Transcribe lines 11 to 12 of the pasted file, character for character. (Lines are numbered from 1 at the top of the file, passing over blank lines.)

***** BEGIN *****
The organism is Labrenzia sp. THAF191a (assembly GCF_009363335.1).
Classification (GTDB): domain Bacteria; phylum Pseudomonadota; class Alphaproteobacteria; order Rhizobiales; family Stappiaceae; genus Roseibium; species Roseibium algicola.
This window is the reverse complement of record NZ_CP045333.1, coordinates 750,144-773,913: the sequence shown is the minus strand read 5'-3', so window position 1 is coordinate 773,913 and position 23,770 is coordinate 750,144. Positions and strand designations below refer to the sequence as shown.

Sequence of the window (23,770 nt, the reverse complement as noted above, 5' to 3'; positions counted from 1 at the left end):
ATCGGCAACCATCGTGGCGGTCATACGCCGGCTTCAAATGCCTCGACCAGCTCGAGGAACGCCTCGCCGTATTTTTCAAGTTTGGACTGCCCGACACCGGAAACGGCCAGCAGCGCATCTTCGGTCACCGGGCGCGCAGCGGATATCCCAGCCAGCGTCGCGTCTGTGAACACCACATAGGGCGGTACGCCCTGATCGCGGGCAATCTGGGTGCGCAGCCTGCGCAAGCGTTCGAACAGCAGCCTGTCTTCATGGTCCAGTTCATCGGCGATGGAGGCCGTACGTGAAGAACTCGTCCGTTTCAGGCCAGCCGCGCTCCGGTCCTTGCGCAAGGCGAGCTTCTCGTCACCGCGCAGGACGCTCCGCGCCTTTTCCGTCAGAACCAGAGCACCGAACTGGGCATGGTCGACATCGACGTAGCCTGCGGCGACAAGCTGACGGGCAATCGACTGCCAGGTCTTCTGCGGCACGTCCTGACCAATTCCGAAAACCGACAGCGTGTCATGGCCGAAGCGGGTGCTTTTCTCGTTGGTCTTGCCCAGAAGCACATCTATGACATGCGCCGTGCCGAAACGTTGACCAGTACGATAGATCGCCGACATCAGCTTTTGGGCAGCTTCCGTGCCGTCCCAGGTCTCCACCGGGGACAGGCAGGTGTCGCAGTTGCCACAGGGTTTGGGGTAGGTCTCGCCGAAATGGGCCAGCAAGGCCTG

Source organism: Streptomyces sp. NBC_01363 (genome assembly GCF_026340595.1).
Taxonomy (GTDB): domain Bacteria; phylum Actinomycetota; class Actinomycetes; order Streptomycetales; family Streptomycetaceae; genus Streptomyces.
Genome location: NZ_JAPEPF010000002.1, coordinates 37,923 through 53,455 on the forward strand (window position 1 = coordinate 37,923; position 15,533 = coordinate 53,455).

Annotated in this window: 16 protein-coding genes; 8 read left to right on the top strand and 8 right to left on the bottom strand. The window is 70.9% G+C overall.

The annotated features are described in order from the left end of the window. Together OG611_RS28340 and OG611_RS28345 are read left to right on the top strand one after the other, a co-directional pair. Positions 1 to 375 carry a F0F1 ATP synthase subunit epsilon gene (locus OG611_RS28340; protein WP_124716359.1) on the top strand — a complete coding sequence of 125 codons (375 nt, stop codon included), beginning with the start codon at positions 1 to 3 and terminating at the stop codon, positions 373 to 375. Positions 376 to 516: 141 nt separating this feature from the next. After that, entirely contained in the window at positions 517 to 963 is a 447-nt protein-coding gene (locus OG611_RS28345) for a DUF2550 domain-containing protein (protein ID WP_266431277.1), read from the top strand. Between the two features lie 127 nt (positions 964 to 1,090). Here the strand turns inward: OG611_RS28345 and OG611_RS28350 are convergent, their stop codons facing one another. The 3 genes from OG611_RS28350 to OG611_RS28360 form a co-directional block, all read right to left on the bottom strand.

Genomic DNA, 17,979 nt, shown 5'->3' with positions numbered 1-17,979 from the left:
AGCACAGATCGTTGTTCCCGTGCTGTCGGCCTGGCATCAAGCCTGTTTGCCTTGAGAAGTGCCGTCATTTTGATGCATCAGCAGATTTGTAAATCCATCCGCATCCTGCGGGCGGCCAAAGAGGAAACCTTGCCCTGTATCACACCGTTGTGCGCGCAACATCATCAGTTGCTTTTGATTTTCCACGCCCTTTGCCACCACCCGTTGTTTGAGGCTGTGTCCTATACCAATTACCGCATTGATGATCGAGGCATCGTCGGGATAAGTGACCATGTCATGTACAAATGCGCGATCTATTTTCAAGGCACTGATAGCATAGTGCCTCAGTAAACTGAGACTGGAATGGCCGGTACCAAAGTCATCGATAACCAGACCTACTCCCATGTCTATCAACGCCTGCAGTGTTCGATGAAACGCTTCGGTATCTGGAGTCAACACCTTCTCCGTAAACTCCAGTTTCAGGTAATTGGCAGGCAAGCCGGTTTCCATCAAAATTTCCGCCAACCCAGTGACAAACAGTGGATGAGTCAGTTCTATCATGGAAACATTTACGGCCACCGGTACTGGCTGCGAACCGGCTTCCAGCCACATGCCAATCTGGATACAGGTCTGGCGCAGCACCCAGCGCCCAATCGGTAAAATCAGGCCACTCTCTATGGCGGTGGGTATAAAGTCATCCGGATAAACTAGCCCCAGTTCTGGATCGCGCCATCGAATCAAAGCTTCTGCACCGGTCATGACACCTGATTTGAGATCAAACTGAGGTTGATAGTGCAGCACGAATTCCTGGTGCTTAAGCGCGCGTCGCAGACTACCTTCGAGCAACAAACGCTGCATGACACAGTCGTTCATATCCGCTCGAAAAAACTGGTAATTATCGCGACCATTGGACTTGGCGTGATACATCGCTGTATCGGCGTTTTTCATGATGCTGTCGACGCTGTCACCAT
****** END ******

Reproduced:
Genomic DNA, 17,979 nt, shown 5'->3' with positions numbered 1-17,979 from the left:
AGCACAGATCGTTGTTCCCGTGCTGTCGGCCTGGCATCAAGCCTGTTTGCCTTGAGAAGTGCCGTCATTTTGATGCATCAGCAGATTTGTAAATCCATCCGCATCCTGCGGGCGGCCAAAGAGGAAACCTTGCCCTGTATCACACCGTTGTGCGCGCAACATCATCAGTTGCTTTTGATTTTCCACGCCCTTTGCCACCACCCGTTGTTTGAGGCTGTGTCCTATACCAATTACCGCATTGATGATCGAGGCATCGTCGGGATAAGTGACCATGTCATGTACAAATGCGCGATCTATTTTCAAGGCACTGATAGCATAGTGCCTCAGTAAACTGAGACTGGAATGGCCGGTACCAAAGTCATCGATAACCAGACCTACTCCCATGTCTATCAACGCCTGCAGTGTTCGATGAAACGCTTCGGTATCTGGAGTCAACACCTTCTCCGTAAACTCCAGTTTCAGGTAATTGGCAGGCAAGCCGGTTTCCATCAAAATTTCCGCCAACCCAGTGACAAACAGTGGATGAGTCAGTTCTATCATGGAAACATTTACGGCCACCGGTACTGGCTGCGAACCGGCTTCCAGCCACATGCCAATCTGGATACAGGTCTGGCGCAGCACCCAGCGCCCAATCGGTAAAATCAGGCCACTCTCTATGGCGGTGGGTATAAAGTCATCCGGATAAACTAGCCCCAGTTCTGGATCGCGCCATCGAATCAAAGCTTCTGCACCGGTCATGACACCTGATTTGAGATCAAACTGAGGTTGATAGTGCAGCACGAATTCCTGGTGCTTAAGCGCGCGTCGCAGACTACCTTCGAGCAACAAACGCTGCATGACACAGTCGTTCATATCCGCTCGAAAAAACTGGTAATTATCGCGACCATTGGACTTGGCGTGATACATCGCTGTATCGGCGTTTTTCATGATGCTGTCGACGCTGTCACCAT